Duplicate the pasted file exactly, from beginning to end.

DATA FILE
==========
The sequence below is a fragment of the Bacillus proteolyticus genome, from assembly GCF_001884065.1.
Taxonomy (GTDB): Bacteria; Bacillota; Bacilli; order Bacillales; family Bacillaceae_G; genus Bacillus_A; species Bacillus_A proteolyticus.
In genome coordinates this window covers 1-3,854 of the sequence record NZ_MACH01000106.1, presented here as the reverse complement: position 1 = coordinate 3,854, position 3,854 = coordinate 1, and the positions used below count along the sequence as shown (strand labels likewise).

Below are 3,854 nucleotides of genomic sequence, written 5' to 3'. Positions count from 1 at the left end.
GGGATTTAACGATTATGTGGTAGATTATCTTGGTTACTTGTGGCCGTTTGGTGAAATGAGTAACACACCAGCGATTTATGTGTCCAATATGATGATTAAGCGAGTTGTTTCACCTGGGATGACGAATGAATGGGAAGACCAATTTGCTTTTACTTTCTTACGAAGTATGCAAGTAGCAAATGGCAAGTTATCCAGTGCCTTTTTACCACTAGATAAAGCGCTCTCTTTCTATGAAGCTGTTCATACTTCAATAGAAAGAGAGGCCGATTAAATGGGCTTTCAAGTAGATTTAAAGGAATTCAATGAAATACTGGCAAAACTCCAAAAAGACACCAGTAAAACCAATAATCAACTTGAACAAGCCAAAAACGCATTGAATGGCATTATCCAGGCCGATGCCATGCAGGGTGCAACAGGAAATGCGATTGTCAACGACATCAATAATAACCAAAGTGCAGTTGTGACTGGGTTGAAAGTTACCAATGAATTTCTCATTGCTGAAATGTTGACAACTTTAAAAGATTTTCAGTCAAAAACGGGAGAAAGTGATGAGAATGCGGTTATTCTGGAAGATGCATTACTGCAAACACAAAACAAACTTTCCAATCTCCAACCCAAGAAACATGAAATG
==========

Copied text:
The sequence below is a fragment of the Bacillus proteolyticus genome, from assembly GCF_001884065.1.
Taxonomy (GTDB): Bacteria; Bacillota; Bacilli; order Bacillales; family Bacillaceae_G; genus Bacillus_A; species Bacillus_A proteolyticus.
In genome coordinates this window covers 1-3,854 of the sequence record NZ_MACH01000106.1, presented here as the reverse complement: position 1 = coordinate 3,854, position 3,854 = coordinate 1, and the positions used below count along the sequence as shown (strand labels likewise).

Below are 3,854 nucleotides of genomic sequence, written 5' to 3'. Positions count from 1 at the left end.
GGGATTTAACGATTATGTGGTAGATTATCTTGGTTACTTGTGGCCGTTTGGTGAAATGAGTAACACACCAGCGATTTATGTGTCCAATATGATGATTAAGCGAGTTGTTTCACCTGGGATGACGAATGAATGGGAAGACCAATTTGCTTTTACTTTCTTACGAAGTATGCAAGTAGCAAATGGCAAGTTATCCAGTGCCTTTTTACCACTAGATAAAGCGCTCTCTTTCTATGAAGCTGTTCATACTTCAATAGAAAGAGAGGCCGATTAAATGGGCTTTCAAGTAGATTTAAAGGAATTCAATGAAATACTGGCAAAACTCCAAAAAGACACCAGTAAAACCAATAATCAACTTGAACAAGCCAAAAACGCATTGAATGGCATTATCCAGGCCGATGCCATGCAGGGTGCAACAGGAAATGCGATTGTCAACGACATCAATAATAACCAAAGTGCAGTTGTGACTGGGTTGAAAGTTACCAATGAATTTCTCATTGCTGAAATGTTGACAACTTTAAAAGATTTTCAGTCAAAAACGGGAGAAAGTGATGAGAATGCGGTTATTCTGGAAGATGCATTACTGCAAACACAAAACAAACTTTCCAATCTCCAACCCAAGAAACATGAAATG